Luke 11:34 The light of the body is the eye: therefore when thine eye is single, thy whole body also is full of light; but when thine eye is evil, thy body also is full of darkness.
Luke 11:35 Take heed therefore that the light which is in thee be not darkness.
Luke 11:36 If thy whole body therefore be full of light, having no part dark, the whole shall be full of light, as when the bright shining of a candle doth give thee light.
I think the connection this time involves understanding your spiritual condition. Jesus explains that men use the light of a candle to facilitate vision. The eye is the organ that allows man to utilize light. When the eye is clear and healthy, its function benefits the whole body. When the eye is unclear and unhealthy, it cannot benefit the body.
Jesus then makes an interesting statement; He warns His listeners to consider whether or not the light “in” you is real. I think He is referring to the light of understanding, the ability to recognize wisdom as referenced in the preceding verses. We know that this type of understanding is given to those willing to hear and receive the truth of God’s Word as declared through Jesus, His only begotten Son. Spiritual understanding, true wisdom, is beneficial to the whole body.
The light of the Holy Spirit within one is a guarantee that the demonic forces of darkness will have no power over you.
Luke 11:37 ¶ And as he spake, a certain Pharisee besought him to dine with him: and he went in, and sat down to meat.
Luke 11:38 And when the Pharisee saw it, he marvelled that he had not first washed before dinner.
Luke 11:39 And the Lord said unto him, Now do ye Pharisees make clean the outside of the cup and the platter; but your inward part is full of ravening and wickedness.
Luke 11:40 Ye fools, did not he that made that which is without make that which is within also?
Luke 11:41 But rather give alms of such things as ye have; and, behold, all things are clean unto you.
At this point “a certain Pharisee” asked Jesus to have dinner with him. Jesus did so, but did not choose to clean His hands according to the established tradition. The Lord explains to the Pharisee that though they take great care to maintain outward cleanliness, they do nothing to ensure a clean spirit. He boldly declares that on the inside they are greedy predators and full of immorality and sin. They foolishly assume that God is only aware of their actions, not their thoughts and motives. Jesus reminds him that the same God that created the body also created the spirit. What he needs to do is to treat others with compassion and share what he has. That would give testimony to cleanliness before God.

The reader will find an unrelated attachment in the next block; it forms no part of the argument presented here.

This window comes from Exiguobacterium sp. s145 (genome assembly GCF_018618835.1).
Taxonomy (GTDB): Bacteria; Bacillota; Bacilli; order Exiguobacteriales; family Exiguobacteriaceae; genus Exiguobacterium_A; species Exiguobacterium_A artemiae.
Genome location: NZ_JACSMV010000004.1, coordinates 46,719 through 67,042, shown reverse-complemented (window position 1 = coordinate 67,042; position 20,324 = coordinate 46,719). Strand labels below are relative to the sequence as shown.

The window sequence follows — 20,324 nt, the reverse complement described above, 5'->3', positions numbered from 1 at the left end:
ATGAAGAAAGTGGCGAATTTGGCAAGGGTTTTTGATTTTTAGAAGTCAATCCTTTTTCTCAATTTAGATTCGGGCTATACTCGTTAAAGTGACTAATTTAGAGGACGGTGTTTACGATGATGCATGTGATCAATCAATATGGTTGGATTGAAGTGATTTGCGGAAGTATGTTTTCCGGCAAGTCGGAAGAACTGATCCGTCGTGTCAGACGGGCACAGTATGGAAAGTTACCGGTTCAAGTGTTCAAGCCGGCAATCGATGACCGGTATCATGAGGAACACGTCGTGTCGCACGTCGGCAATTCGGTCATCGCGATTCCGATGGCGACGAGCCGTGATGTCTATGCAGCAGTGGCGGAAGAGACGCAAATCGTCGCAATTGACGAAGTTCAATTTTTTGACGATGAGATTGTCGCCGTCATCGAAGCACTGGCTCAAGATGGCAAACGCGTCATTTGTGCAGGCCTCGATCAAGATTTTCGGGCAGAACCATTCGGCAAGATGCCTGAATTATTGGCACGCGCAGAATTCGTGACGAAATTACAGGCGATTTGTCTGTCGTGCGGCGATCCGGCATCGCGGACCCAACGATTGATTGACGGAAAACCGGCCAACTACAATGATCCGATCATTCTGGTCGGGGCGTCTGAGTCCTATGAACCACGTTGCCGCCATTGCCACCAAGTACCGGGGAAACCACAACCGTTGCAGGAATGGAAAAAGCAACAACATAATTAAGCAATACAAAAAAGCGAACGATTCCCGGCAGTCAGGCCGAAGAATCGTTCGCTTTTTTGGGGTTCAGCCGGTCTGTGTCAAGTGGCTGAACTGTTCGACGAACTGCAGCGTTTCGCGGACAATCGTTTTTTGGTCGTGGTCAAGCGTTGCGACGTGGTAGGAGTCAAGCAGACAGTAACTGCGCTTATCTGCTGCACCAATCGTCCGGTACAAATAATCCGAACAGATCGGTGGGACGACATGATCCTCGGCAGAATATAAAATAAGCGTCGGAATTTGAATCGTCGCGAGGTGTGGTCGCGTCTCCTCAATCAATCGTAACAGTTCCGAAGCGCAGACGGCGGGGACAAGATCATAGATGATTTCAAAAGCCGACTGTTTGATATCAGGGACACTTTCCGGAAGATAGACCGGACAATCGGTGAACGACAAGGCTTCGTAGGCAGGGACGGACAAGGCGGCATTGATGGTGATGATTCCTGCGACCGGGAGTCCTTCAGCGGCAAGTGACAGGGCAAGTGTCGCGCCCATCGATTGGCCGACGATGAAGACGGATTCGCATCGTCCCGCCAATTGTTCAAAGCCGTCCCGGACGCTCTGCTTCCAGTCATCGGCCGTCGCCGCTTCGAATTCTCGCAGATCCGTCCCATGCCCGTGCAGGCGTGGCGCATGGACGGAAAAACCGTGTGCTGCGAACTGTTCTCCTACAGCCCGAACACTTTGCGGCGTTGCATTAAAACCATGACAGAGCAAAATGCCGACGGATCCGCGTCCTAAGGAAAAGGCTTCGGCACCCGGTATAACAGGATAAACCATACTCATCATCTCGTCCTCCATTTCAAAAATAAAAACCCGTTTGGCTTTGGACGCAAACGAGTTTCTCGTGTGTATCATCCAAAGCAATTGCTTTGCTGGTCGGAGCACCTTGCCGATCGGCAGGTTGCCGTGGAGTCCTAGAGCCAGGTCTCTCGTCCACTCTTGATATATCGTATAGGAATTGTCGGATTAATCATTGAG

Luke 11:42 But woe unto you, Pharisees! for ye tithe mint and rue and all manner of herbs, and pass over judgment and the love of God: these ought ye to have done, and not to leave the other undone.
It would seem that there were other Pharisees present at the meal. Jesus now pronounces sorrow and grief for these so-called spiritual leaders of the people in the form of woes. In the first He addresses how they take such care to tithe even the condiments and herbs used to prepare their foods, but they neglect to show justice or to act toward others with the love of God. He makes a point of saying that tithing is the right thing to do, but not at the expense or in lieu of being just and compassionate. In other words, not doing what is right is sin just as surely as doing what is wrong.
Luke 11:43 Woe unto you, Pharisees! for ye love the uppermost seats in the synagogues, and greetings in the markets.
This second woe addresses their pride. They were known for loving to take the best seats in the synagogues and basking in self-importance as they responded to the respect shown them by the people who greeted them in public.
Luke 11:44 Woe unto you, scribes and Pharisees, hypocrites! for ye are as graves which appear not, and the men that walk over them are not aware of them.
The third woe addresses the hypocrisy of the Pharisees. Though they are really like the walking dead, they have no clue of the true state of their spirituality. They are like unmarked graves that make others unclean who are connected to them. The people look to them for spiritual leadership, yet do not understand that they are teaching and exampling a corrupted understanding of God’s word.
Luke 11:45 Then answered one of the lawyers, and said unto him, Master, thus saying thou reproachest us also.
Luke 11:46 And he said, Woe unto you also, ye lawyers! for ye lade men with burdens grievous to be borne, and ye yourselves touch not the burdens with one of your fingers.
Luke 11:47 Woe unto you! for ye build the sepulchres of the prophets, and your fathers killed them.
Luke 11:48 Truly ye bear witness that ye allow the deeds of your fathers: for they indeed killed them, and ye build their sepulchres.
At this point a man identified as a “lawyer” speaks up; these lawyers were otherwise known as scribes and they were the recognized experts at interpreting the Torah, the law of Moses. This lawyer recognized that what Jesus was saying also cast reproach on him and his fellow lawyers.